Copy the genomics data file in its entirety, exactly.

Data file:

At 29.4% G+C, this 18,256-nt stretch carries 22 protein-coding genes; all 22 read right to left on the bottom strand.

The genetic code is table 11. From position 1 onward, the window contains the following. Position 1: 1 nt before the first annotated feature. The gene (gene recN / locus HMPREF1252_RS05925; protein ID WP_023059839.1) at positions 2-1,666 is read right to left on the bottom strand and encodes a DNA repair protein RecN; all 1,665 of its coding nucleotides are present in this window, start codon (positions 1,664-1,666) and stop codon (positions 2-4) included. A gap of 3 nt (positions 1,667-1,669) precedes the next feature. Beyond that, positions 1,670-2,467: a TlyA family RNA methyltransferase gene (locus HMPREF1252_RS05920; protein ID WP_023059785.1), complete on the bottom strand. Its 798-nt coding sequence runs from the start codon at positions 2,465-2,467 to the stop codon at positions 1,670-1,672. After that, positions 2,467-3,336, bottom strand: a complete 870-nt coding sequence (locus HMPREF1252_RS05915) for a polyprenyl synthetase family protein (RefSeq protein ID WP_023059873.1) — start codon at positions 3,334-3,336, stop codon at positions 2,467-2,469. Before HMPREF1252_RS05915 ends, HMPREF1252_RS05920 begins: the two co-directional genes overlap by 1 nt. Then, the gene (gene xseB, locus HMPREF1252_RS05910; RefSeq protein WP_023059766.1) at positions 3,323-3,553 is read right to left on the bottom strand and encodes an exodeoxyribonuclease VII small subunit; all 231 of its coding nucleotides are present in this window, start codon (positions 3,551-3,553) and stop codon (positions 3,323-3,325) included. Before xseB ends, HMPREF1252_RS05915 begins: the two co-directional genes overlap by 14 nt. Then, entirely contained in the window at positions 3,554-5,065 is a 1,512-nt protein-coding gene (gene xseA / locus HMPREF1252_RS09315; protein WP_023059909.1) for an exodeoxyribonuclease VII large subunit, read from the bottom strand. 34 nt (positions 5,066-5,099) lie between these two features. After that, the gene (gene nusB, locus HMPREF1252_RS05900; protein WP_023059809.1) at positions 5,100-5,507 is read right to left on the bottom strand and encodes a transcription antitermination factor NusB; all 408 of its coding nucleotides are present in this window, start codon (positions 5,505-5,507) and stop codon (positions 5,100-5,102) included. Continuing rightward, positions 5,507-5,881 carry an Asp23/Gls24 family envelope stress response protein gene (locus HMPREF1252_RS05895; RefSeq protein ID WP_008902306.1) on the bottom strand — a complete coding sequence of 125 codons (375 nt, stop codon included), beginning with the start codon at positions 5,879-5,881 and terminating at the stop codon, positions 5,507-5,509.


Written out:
At 29.4% G+C, this 18,256-nt stretch carries 22 protein-coding genes; all 22 read right to left on the bottom strand.

The genetic code is table 11. From position 1 onward, the window contains the following. Position 1: 1 nt before the first annotated feature. The gene (gene recN / locus HMPREF1252_RS05925; protein ID WP_023059839.1) at positions 2-1,666 is read right to left on the bottom strand and encodes a DNA repair protein RecN; all 1,665 of its coding nucleotides are present in this window, start codon (positions 1,664-1,666) and stop codon (positions 2-4) included. A gap of 3 nt (positions 1,667-1,669) precedes the next feature. Beyond that, positions 1,670-2,467: a TlyA family RNA methyltransferase gene (locus HMPREF1252_RS05920; protein ID WP_023059785.1), complete on the bottom strand. Its 798-nt coding sequence runs from the start codon at positions 2,465-2,467 to the stop codon at positions 1,670-1,672. After that, positions 2,467-3,336, bottom strand: a complete 870-nt coding sequence (locus HMPREF1252_RS05915) for a polyprenyl synthetase family protein (RefSeq protein ID WP_023059873.1) — start codon at positions 3,334-3,336, stop codon at positions 2,467-2,469. Before HMPREF1252_RS05915 ends, HMPREF1252_RS05920 begins: the two co-directional genes overlap by 1 nt. Then, the gene (gene xseB, locus HMPREF1252_RS05910; RefSeq protein WP_023059766.1) at positions 3,323-3,553 is read right to left on the bottom strand and encodes an exodeoxyribonuclease VII small subunit; all 231 of its coding nucleotides are present in this window, start codon (positions 3,551-3,553) and stop codon (positions 3,323-3,325) included. Before xseB ends, HMPREF1252_RS05915 begins: the two co-directional genes overlap by 14 nt. Then, entirely contained in the window at positions 3,554-5,065 is a 1,512-nt protein-coding gene (gene xseA / locus HMPREF1252_RS09315; protein WP_023059909.1) for an exodeoxyribonuclease VII large subunit, read from the bottom strand. 34 nt (positions 5,066-5,099) lie between these two features. After that, the gene (gene nusB, locus HMPREF1252_RS05900; protein WP_023059809.1) at positions 5,100-5,507 is read right to left on the bottom strand and encodes a transcription antitermination factor NusB; all 408 of its coding nucleotides are present in this window, start codon (positions 5,505-5,507) and stop codon (positions 5,100-5,102) included. Continuing rightward, positions 5,507-5,881 carry an Asp23/Gls24 family envelope stress response protein gene (locus HMPREF1252_RS05895; RefSeq protein ID WP_008902306.1) on the bottom strand — a complete coding sequence of 125 codons (375 nt, stop codon included), beginning with the start codon at positions 5,879-5,881 and terminating at the stop codon, positions 5,507-5,509.